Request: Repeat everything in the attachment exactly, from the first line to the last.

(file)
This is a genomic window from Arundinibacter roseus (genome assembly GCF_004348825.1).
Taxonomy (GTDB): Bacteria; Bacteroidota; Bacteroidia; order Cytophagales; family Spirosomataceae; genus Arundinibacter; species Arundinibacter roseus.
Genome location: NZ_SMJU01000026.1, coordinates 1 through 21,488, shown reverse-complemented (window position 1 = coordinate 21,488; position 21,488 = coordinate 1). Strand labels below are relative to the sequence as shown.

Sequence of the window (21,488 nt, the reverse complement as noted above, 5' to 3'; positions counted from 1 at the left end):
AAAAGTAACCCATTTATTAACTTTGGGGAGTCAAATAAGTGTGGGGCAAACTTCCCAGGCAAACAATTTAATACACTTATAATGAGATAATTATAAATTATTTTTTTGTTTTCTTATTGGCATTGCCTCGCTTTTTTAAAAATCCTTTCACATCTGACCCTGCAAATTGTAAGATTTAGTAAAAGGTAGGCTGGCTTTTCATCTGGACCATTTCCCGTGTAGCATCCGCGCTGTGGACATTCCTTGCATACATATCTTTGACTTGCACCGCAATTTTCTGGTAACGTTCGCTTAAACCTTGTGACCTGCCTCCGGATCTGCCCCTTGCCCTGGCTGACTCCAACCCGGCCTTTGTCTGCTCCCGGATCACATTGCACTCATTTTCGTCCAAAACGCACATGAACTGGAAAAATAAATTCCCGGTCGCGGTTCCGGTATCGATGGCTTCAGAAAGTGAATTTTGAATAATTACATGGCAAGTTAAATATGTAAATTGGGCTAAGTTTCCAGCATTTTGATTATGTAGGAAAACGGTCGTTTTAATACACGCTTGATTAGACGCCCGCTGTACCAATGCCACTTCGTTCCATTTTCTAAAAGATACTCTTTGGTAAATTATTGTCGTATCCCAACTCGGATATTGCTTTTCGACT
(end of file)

This is a genomic window from Arundinibacter roseus (genome assembly GCF_004348825.1).
Taxonomy (GTDB): Bacteria; Bacteroidota; Bacteroidia; order Cytophagales; family Spirosomataceae; genus Arundinibacter; species Arundinibacter roseus.
Genome location: NZ_SMJU01000026.1, coordinates 1 through 21,488, shown reverse-complemented (window position 1 = coordinate 21,488; position 21,488 = coordinate 1). Strand labels below are relative to the sequence as shown.

Sequence of the window (21,488 nt, the reverse complement as noted above, 5' to 3'; positions counted from 1 at the left end):
AAAAGTAACCCATTTATTAACTTTGGGGAGTCAAATAAGTGTGGGGCAAACTTCCCAGGCAAACAATTTAATACACTTATAATGAGATAATTATAAATTATTTTTTTGTTTTCTTATTGGCATTGCCTCGCTTTTTTAAAAATCCTTTCACATCTGACCCTGCAAATTGTAAGATTTAGTAAAAGGTAGGCTGGCTTTTCATCTGGACCATTTCCCGTGTAGCATCCGCGCTGTGGACATTCCTTGCATACATATCTTTGACTTGCACCGCAATTTTCTGGTAACGTTCGCTTAAACCTTGTGACCTGCCTCCGGATCTGCCCCTTGCCCTGGCTGACTCCAACCCGGCCTTTGTCTGCTCCCGGATCACATTGCACTCATTTTCGTCCAAAACGCACATGAACTGGAAAAATAAATTCCCGGTCGCGGTTCCGGTATCGATGGCTTCAGAAAGTGAATTTTGAATAATTACATGGCAAGTTAAATATGTAAATTGGGCTAAGTTTCCAGCATTTTGATTATGTAGGAAAACGGTCGTTTTAATACACGCTTGATTAGACGCCCGCTGTACCAATGCCACTTCGTTCCATTTTCTAAAAGATACTCTTTGGTAAATTATTGTCGTATCCCAACTCGGATATTGCTTTTCGACT